- The Washington Times - Sunday, January 19, 2003

WASHINGTON, Jan. 19 (UPI) — Two people were injured in a minor scuffle with police and 16 others arrested during a second day of anti-war protests Sunday as several thousand people staged a demonstration a block from the White House.

Police firmly but gently pushed back anti-war protesters trying to scale a fence encircling Lafayette Park, a traditional place for protests of all kinds. Singing and carrying signs with slogans like "Bush is an Empty Warhead," hundreds of protesters lined up in the freezing weather to cross the fence with the goal of being arrested. They wanted to use their arrests as a way to register their disagreement with the Bush administration's threats of war against Iraq.

No one appeared to actually make it across the fence but two people were hurt in a sudden scuffle as police moved to clear the street a few yards from where the fence-crossers were waiting.

The protesters had stopped trying to cross the fence, pending negotiations for permission to enter the park without interference. The discussions with police mirrored the generally low-key tone of the afternoon in which protest organizers met in discussion groups to decide who would get arrested and coach inexperience demonstrators to talk gently to the police by name. Some people brought their children and pets.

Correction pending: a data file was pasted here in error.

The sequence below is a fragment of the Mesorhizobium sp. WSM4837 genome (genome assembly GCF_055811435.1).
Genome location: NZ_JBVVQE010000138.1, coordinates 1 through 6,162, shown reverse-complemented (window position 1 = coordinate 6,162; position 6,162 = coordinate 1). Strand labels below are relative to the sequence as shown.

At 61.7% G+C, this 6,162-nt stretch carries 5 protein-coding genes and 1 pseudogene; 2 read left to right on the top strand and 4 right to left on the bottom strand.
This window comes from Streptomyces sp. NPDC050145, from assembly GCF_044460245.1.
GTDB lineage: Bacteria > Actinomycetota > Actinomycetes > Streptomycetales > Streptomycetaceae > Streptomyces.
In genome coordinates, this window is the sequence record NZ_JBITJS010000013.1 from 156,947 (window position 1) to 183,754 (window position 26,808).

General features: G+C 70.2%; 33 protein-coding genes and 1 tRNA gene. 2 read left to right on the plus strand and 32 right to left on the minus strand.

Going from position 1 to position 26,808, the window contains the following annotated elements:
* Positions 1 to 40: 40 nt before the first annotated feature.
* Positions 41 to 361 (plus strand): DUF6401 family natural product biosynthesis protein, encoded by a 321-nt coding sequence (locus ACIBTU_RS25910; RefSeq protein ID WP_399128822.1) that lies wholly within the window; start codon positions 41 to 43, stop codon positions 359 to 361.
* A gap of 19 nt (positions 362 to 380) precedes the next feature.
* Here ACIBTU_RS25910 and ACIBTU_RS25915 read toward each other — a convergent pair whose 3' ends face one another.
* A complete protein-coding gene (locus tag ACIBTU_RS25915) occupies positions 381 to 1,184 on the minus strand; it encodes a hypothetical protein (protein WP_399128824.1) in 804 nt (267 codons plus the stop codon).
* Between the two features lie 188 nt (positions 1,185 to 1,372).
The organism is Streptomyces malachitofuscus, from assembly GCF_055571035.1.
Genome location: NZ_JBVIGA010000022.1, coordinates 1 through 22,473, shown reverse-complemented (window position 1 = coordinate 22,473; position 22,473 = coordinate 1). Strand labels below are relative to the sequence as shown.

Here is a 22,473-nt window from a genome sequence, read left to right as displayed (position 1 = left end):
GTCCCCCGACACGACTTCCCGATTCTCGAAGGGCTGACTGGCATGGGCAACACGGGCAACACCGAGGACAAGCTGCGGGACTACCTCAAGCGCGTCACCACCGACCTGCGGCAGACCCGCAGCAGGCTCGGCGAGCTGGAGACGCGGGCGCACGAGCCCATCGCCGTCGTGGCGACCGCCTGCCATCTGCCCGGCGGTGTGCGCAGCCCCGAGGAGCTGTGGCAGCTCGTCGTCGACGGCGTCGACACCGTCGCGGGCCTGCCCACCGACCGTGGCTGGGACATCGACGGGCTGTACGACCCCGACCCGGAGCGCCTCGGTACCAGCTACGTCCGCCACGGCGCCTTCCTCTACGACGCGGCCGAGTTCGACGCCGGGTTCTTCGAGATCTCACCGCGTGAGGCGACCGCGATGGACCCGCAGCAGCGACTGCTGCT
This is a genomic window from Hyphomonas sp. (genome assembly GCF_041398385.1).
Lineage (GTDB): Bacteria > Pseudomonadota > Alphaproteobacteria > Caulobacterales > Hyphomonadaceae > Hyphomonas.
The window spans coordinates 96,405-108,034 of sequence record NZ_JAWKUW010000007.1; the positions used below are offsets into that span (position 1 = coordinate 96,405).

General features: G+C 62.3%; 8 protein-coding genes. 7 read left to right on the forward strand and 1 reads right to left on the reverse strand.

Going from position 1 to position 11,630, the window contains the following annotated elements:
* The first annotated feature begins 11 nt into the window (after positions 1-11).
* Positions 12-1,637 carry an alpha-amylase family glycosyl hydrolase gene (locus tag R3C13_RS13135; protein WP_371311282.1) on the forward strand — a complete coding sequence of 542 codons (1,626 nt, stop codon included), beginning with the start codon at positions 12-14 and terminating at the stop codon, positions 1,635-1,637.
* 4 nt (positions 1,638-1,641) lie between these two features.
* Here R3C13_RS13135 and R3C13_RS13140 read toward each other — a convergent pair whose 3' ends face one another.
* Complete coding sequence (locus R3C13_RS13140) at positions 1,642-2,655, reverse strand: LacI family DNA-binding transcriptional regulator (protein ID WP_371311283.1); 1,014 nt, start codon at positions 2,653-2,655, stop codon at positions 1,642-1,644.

The crowd had actually started to disintegrate at about 2:30 p.m. ET when police suddenly started pushing people forcefully off the street and back towards the sidewalk. A police spokesman had told a caucus of protest organizers some 45 minutes earlier that their permit time was up and the that they would start clearing the street at 2 p.m.

Injured was Clara Sinclair. Other demonstrators told United Press International she was in her 80s and a member of a Quaker retirement community in Sandy Springs, Md. Laying near her on the ground — holding his head, glasses askew — was an unidentified man in his late 40s to early 50s who had been in the organizational meeting earlier. Sinclair, who demonstrators said had hit her head, lay immobile as police carried and dragged dozens of prone protesters out of the street, at times nearly dumping them on the two injured people.

Police did not initially respond to protesters kneeling near Sinclair who were yelling for medical assistance. After several minutes one policeman paused, directed his attention to the two, and made a call on his radio. A doctor from the crowd who was assisting Sinclair was shortly joined by a police paramedic who asked her questions relating to her coordination. Two ambulances arrived and a backboard and neck brace were in evidence as they prepared to move her.

As of 3 p.m., a spokesman for the U.S. Park Police said, they arrested 16 persons for crossing a police line. All were being processed and would be released.

The demonstration Sunday capped a weekend of protests in Washington. Tens of thousands of marchers took part in the demonstration Saturday, which was coordinated by International ANSWER, Act Now to Stop War & End Racism. Additional protests were held in San Francisco and 32 other countries.

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